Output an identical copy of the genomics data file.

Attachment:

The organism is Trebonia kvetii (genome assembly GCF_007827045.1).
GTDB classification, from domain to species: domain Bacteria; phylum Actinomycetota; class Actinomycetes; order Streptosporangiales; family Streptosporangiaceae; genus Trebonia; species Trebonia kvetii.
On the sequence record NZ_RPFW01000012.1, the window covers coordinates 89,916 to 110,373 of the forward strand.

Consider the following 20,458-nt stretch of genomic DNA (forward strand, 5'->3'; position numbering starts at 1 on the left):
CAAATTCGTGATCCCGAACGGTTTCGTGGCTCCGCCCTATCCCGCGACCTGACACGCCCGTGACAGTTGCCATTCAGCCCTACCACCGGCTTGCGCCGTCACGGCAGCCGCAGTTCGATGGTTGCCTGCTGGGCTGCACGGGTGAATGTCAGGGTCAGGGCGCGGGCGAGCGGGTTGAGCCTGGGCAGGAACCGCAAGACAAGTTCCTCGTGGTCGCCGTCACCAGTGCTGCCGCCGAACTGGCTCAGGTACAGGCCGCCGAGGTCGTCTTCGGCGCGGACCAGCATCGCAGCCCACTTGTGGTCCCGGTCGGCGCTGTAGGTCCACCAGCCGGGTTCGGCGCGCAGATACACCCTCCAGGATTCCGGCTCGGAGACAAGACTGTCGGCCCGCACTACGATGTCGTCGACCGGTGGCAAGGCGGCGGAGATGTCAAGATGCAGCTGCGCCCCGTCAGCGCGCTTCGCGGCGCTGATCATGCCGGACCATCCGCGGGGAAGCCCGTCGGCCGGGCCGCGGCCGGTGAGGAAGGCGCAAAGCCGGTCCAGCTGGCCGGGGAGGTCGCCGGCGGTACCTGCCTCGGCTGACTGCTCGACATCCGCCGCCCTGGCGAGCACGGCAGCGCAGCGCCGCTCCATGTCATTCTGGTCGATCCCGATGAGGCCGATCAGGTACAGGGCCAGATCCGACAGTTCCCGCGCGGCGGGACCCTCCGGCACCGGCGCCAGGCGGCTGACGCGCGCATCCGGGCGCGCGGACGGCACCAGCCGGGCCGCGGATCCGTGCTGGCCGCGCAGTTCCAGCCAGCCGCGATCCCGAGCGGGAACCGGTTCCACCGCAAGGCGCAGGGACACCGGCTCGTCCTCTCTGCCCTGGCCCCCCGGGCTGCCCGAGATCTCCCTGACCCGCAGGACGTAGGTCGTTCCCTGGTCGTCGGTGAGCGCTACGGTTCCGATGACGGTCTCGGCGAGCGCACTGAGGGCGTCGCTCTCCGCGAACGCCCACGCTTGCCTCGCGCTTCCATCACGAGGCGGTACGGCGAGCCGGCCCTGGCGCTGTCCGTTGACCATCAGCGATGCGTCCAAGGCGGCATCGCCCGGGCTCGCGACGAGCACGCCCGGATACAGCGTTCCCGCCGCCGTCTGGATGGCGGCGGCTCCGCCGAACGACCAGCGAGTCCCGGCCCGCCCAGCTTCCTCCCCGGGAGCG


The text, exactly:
The organism is Trebonia kvetii (genome assembly GCF_007827045.1).
GTDB classification, from domain to species: domain Bacteria; phylum Actinomycetota; class Actinomycetes; order Streptosporangiales; family Streptosporangiaceae; genus Trebonia; species Trebonia kvetii.
On the sequence record NZ_RPFW01000012.1, the window covers coordinates 89,916 to 110,373 of the forward strand.

Consider the following 20,458-nt stretch of genomic DNA (forward strand, 5'->3'; position numbering starts at 1 on the left):
CAAATTCGTGATCCCGAACGGTTTCGTGGCTCCGCCCTATCCCGCGACCTGACACGCCCGTGACAGTTGCCATTCAGCCCTACCACCGGCTTGCGCCGTCACGGCAGCCGCAGTTCGATGGTTGCCTGCTGGGCTGCACGGGTGAATGTCAGGGTCAGGGCGCGGGCGAGCGGGTTGAGCCTGGGCAGGAACCGCAAGACAAGTTCCTCGTGGTCGCCGTCACCAGTGCTGCCGCCGAACTGGCTCAGGTACAGGCCGCCGAGGTCGTCTTCGGCGCGGACCAGCATCGCAGCCCACTTGTGGTCCCGGTCGGCGCTGTAGGTCCACCAGCCGGGTTCGGCGCGCAGATACACCCTCCAGGATTCCGGCTCGGAGACAAGACTGTCGGCCCGCACTACGATGTCGTCGACCGGTGGCAAGGCGGCGGAGATGTCAAGATGCAGCTGCGCCCCGTCAGCGCGCTTCGCGGCGCTGATCATGCCGGACCATCCGCGGGGAAGCCCGTCGGCCGGGCCGCGGCCGGTGAGGAAGGCGCAAAGCCGGTCCAGCTGGCCGGGGAGGTCGCCGGCGGTACCTGCCTCGGCTGACTGCTCGACATCCGCCGCCCTGGCGAGCACGGCAGCGCAGCGCCGCTCCATGTCATTCTGGTCGATCCCGATGAGGCCGATCAGGTACAGGGCCAGATCCGACAGTTCCCGCGCGGCGGGACCCTCCGGCACCGGCGCCAGGCGGCTGACGCGCGCATCCGGGCGCGCGGACGGCACCAGCCGGGCCGCGGATCCGTGCTGGCCGCGCAGTTCCAGCCAGCCGCGATCCCGAGCGGGAACCGGTTCCACCGCAAGGCGCAGGGACACCGGCTCGTCCTCTCTGCCCTGGCCCCCCGGGCTGCCCGAGATCTCCCTGACCCGCAGGACGTAGGTCGTTCCCTGGTCGTCGGTGAGCGCTACGGTTCCGATGACGGTCTCGGCGAGCGCACTGAGGGCGTCGCTCTCCGCGAACGCCCACGCTTGCCTCGCGCTTCCATCACGAGGCGGTACGGCGAGCCGGCCCTGGCGCTGTCCGTTGACCATCAGCGATGCGTCCAAGGCGGCATCGCCCGGGCTCGCGACGAGCACGCCCGGATACAGCGTTCCCGCCGCCGTCTGGATGGCGGCGGCTCCGCCGAACGACCAGCGAGTCCCGGCCCGCCCAGCTTCCTCCCCGGGAGCG